Christopher M. Stanek

Chris Stanek is a partner at Gowling WLG and one of the leading litigators in the firm's Toronto office. Known for his aggressive approach, he specializes in finding creative solutions to difficult commercial problems. He has obtained highly favourable results for numerous financial institutions and corporations in Canada, the United States and around the world.

Chris has a particular expertise in disputes involving land, including construction, leasing and real property disputes. He customizes his dispute resolution strategy based on the needs of each individual client and is dedicated to furthering his clients' goals - even if those goals may not be conducive to traditional litigation. Using this approach, Chris has successfully represented contractors, lenders and developers in many complicated construction disputes, often employing creative solutions to achieve his clients' desired results.

Chris has also acted for lenders and mortgage insurers on numerous fraud matters, retail banking disputes and issues involving the Bills of Exchange Act, R.S.C. 1985 c.B-4. He has extensive expertise in the use of s.437 (2) of the Bank Act, S.C. 1991, c.46, to freeze proceeds of fraud.

Chris has appeared before every level of court in Ontario and several administrative tribunals, and has successfully argued numerous appeals in the Ontario Superior Court of Justice and the Ontario Court of Appeal, both as an appellant and as a respondent. He has also successfully represented clients in arbitrations of varying complexity.

From 2017 to 2019, Chris was the co-chair of The Advocates’ Society's Construction Practice Group. Chris is also a member of Division 1: Dispute Resolution of the American Bar Association Construction Forum and is the session co-ordinator for the upcoming 2021 Annual Meeting in New York.

Chris is an instructor in civil trial advocacy in the Law Practice Program at Ryerson University, and has also lectured extensively on construction law, contracts and the Construction Lien Act, R.S.O. 1990, c. C.30, for many different organizations, including the Faculty of Law at the University of Windsor.

Chris ranked in the top seven students each year throughout his law school career. Prior to joining Gowling WLG, he served as a clerk to the Supreme Court of the Northwest Territories. Before attending law school, Chris was a constituency assistant to a member of provincial parliament for several years.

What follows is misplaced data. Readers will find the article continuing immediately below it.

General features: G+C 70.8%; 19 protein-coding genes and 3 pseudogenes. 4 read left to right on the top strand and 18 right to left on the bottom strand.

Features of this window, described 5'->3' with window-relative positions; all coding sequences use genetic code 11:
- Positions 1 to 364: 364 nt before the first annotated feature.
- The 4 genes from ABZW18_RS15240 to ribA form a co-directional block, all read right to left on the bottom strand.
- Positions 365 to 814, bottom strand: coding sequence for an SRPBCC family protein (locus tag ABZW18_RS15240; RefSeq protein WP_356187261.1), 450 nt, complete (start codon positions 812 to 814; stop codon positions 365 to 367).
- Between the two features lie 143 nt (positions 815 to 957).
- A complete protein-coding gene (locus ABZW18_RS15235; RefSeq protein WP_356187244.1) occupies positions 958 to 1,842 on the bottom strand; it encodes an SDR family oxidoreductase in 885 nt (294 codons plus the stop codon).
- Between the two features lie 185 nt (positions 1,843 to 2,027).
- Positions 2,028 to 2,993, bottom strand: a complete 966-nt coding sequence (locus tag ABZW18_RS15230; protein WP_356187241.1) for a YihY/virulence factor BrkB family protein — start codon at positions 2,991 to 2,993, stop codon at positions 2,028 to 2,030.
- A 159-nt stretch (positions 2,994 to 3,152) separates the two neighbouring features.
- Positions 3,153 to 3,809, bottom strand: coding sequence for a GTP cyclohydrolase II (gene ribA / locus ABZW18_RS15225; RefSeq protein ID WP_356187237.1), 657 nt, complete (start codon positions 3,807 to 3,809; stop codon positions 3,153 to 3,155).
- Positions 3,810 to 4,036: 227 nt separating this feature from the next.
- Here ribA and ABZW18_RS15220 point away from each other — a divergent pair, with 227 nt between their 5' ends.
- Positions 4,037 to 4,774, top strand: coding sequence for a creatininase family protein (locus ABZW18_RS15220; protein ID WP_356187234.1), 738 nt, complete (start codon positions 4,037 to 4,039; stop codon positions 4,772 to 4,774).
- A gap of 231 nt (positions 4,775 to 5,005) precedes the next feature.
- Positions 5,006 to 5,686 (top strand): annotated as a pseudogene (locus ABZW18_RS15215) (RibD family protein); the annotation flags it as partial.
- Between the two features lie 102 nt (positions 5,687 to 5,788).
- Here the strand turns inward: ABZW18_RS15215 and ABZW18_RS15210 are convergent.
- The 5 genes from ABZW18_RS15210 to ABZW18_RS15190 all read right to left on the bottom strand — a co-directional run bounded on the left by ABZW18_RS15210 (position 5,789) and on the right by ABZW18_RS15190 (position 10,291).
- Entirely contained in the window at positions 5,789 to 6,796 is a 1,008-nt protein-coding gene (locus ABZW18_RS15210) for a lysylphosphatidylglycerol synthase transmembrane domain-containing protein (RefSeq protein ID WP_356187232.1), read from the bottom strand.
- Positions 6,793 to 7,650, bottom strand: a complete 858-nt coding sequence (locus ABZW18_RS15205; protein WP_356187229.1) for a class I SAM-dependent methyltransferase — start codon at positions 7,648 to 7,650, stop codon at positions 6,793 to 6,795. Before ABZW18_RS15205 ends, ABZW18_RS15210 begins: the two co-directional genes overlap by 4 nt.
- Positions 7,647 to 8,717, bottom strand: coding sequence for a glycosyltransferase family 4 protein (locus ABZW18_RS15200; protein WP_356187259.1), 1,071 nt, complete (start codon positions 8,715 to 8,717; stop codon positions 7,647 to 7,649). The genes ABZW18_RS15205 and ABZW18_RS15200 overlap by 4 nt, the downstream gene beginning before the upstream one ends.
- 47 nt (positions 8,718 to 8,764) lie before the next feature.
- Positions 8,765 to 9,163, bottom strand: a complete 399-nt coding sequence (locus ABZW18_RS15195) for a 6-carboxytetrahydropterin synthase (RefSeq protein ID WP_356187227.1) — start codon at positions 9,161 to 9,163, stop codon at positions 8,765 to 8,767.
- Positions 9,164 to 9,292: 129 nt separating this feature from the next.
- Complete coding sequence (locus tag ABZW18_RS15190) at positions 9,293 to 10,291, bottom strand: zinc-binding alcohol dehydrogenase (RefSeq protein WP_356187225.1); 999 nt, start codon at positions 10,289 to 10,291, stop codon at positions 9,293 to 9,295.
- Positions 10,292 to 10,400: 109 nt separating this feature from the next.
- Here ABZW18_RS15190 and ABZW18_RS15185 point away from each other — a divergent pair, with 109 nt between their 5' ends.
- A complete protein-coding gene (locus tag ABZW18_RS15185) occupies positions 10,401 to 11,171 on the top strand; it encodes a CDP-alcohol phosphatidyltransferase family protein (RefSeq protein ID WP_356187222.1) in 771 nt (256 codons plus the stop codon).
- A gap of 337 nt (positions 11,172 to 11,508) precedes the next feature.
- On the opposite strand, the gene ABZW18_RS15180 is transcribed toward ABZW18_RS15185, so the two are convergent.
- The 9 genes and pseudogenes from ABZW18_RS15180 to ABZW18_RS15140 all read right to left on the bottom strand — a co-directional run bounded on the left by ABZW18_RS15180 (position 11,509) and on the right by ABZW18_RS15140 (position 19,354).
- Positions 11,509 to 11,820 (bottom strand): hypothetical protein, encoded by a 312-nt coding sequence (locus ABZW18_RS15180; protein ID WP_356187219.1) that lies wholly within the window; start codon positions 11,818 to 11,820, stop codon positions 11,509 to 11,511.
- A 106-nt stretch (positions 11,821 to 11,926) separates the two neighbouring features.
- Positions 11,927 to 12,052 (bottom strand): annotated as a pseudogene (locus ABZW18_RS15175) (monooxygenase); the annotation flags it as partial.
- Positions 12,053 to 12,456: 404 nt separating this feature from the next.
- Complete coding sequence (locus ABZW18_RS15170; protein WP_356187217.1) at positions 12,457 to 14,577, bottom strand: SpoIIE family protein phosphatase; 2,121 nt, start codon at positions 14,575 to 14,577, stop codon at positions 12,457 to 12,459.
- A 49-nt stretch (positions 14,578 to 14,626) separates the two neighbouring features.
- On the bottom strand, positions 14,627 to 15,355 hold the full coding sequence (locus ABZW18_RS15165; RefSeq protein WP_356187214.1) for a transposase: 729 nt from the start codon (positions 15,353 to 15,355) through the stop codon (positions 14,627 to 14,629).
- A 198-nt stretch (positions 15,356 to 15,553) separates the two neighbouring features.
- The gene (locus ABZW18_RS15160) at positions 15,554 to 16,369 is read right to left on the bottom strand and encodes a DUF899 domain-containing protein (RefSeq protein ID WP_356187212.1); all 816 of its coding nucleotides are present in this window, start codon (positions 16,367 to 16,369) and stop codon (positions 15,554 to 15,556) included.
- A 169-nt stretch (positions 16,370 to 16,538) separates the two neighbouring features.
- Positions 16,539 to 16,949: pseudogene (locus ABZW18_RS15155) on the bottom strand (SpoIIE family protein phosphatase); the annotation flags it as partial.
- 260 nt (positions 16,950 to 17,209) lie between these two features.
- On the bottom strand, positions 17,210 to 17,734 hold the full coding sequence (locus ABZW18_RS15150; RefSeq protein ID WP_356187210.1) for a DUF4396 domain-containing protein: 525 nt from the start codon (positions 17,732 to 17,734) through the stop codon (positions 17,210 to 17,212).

Career & Recognition

Filter timeline:
  • 2013

    • Rankings & Awards
      May 2013
      Starbucks International Excellence in Diversity Award
  • 2002

    • Qualifications (Year of Call/Admission, etc.)
       2002
      Year of Call, Ontario
  • 2000

    • Education
       2000
      University of Windsor, LLB
  • 1991

    • Education
       1991
      University of Western Ontario, BA Honors History

Memberships

  • Canadian Bar Association, Construction and Civil Litigation Sections
  • International Association of Financial Crimes Investigators (former member)
  • Ontario Bar Association
  • The Advocates' Society
  • The Osgoode Society for Legal History
  • Toronto Construction Association
  • American Bar Association Construction Forum – Division 1: Dispute Resolution and Membership Committee

Presentations:

  • PRESENTER, "Implications of the changes to the Construction Act," Association of Consulting Engineering Companies and the Consulting Engineers of Ontario, Etobicoke, ON, April 2, 2019

More:

Chris is the instructor of the litigation section of the annual Gold Seal Construction Law Course sponsored by the Ontario Sewer and Watermain Association (OSWCA). Chris was a speaker at the Canadian Institute's Conference on Litigating and Resolving Construction Disputes, where he delivered the paper: "Construction Litigation Intelligence: Practical and Tactical Strategies in Dealing with Ontario Courts."

A regular contributor to the Gowling WLG newsletter Fully Secured, Chris has published articles titled "Will the New Supreme Court of Canada Appointments Change Banking Law?" and "Posting Letters of Credit to Bond Off Construction Liens in Ontario." Chris is also the co-author of "Seven Deadly Sins (Adapted and Applied to Construction Insolvencies)" with Neil Abbott, and the author of "The Risks in Removing Construction Liens from Title to Land," which appeared in PULSE, a publication of the Ontario Risk and Insurance Management Society (ORIMS). Chris's article "Posting Letters of Credit to Bond Off Construction Liens: Time to Change an Irrelevant Practice?" was also published in the Canadian Bar Association's Construction and Infrastructure Law Sections newsletter.